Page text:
The good news for Colbert is that the past four years gave him a much bigger base, in theory making a soft ratings landing possible. His Late Show is currently averaging a bit more than 3 million viewers this season, and while that’s down from a couple years ago and those heady weeks of 4 million-plus viewers, that’s still actually above where Late Show was pre-Trump. By contrast, Fallon is averaging a tad more than 1.5 million viewers so far this season, less than half his audience pre-Trump. Kimmel is also now tracking below his 2016 audience, though his ratings erosion is much more modest.

In fairness to all three hosts, pandemic programming disruptions — i.e., there have been far fewer episodes of scripted originals this fall; shows still don’t have full audiences or as many in-studio guests — are no doubt dragging down ratings. But with Trump not around to boost ratings, I think broadcast execs — just like their cable news peers — are going to have to get serious about figuring out how to evolve the late-night business model for the streaming age. Execs regularly talk about how much viewing takes place via YouTube and Twitter clips, but while there’s some money to be made from social media, it’s a fraction of the revenue TV generates.

Some suggestions for how they could shake things up:

➽ I wonder if the time hasn’t come for networks to once again experiment with the idea of having their main late-night shows air in prime time, something NBC briefly did at the start of the last decade with Leno. I don’t think airing Fallon, Kimmel, or Colbert at 10 p.m. (or even 8 p.m.) is going to miraculously result in millions of new viewers, but it could raise the shows’ profiles and make it easier to snag some of the over-50s who still watch live TV but simply aren’t going to stay up past 11 p.m. for a comedy show. Plus, networks have already ceded big parts of their prime-time lineups to game shows and reality series, so it’s not like devoting four or five weekly hours of prime time to a variety/talk show is going to make it more difficult to find new scripted hits. And if a network decided to go bold and air a current late-night show at 8 p.m., it might even make it possible to do the show live, adding even more energy and relevancy.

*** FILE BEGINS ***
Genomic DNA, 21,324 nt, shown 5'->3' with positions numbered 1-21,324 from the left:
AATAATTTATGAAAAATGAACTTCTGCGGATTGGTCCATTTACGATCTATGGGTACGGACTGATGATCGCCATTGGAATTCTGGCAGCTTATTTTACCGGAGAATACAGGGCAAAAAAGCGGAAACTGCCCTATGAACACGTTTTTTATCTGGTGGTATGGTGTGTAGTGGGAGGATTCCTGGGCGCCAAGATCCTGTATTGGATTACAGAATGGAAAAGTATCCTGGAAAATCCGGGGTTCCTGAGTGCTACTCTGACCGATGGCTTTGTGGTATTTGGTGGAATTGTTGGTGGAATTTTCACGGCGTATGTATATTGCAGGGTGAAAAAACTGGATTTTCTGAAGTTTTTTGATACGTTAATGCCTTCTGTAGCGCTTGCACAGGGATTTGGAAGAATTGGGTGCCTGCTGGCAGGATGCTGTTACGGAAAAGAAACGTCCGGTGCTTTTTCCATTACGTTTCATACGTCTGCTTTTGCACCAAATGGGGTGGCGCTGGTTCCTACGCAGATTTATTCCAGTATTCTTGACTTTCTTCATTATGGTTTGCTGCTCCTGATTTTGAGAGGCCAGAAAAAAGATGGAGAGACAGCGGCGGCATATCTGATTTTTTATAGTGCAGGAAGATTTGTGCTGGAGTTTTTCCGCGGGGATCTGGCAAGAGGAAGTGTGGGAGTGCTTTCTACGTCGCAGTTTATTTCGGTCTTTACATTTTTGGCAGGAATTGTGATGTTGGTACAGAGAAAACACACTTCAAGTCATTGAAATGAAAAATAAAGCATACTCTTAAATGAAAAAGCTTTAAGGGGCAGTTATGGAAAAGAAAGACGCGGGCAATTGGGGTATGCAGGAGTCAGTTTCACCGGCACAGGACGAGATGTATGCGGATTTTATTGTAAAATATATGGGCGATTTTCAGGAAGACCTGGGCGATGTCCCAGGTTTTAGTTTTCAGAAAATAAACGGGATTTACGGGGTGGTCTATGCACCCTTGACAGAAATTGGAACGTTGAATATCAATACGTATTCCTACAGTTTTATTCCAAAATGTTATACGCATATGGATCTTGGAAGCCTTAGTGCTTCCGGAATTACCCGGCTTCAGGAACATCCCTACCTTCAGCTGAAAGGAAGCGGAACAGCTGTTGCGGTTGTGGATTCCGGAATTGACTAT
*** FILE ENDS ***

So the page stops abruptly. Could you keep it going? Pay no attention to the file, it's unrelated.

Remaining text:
➽ I also think networks need to find a way to ensure audiences in the Western half of the country can watch late-night shows the same time they air on the East Coast. NBC already does this with Saturday Night Live, something made easier by the fact that networks don’t program scripted originals on that night. But there is zero reason in 2021 that Colbert or Fallon or Kimmel shouldn’t stream live the same time they air on TV on the East Coast. Local affiliates will object, just as they screamed at a since-delayed decision by NBC to post episodes of its late-night shows on Peacock before they aired anywhere on TV. But networks need to figure it out, particularly since 80 percent of the content of most late-night shows already posts on social-media channels before it airs on TV.

➽ Full episodes need to be widely accessible and, more importantly, monetizable on as many platforms as possible. That also goes for cable comedy shows such as Full Frontal With Samantha Bee or The Daily Show With Trevor Noah. You can watch entire episodes of those programs for free on YouTube, so why not also make them available on HBO Max or Paramount+, or for that matter, AVOD platforms such as Pluto?

The fact is, given ratings trends elsewhere, it is not hard to see networks (broadcast and cable) deciding some of the current crop of late-night comedy shows simply aren’t worth the financial investment anymore. Before taking such drastic action, platforms ought to be urgently experimenting with new ways of getting such shows in front of viewers. If WarnerMedia can figure out how to put blockbuster movies on HBO Max the same day they hit theaters, anything is possible.

What Will TV’s Next Four Years Look Like?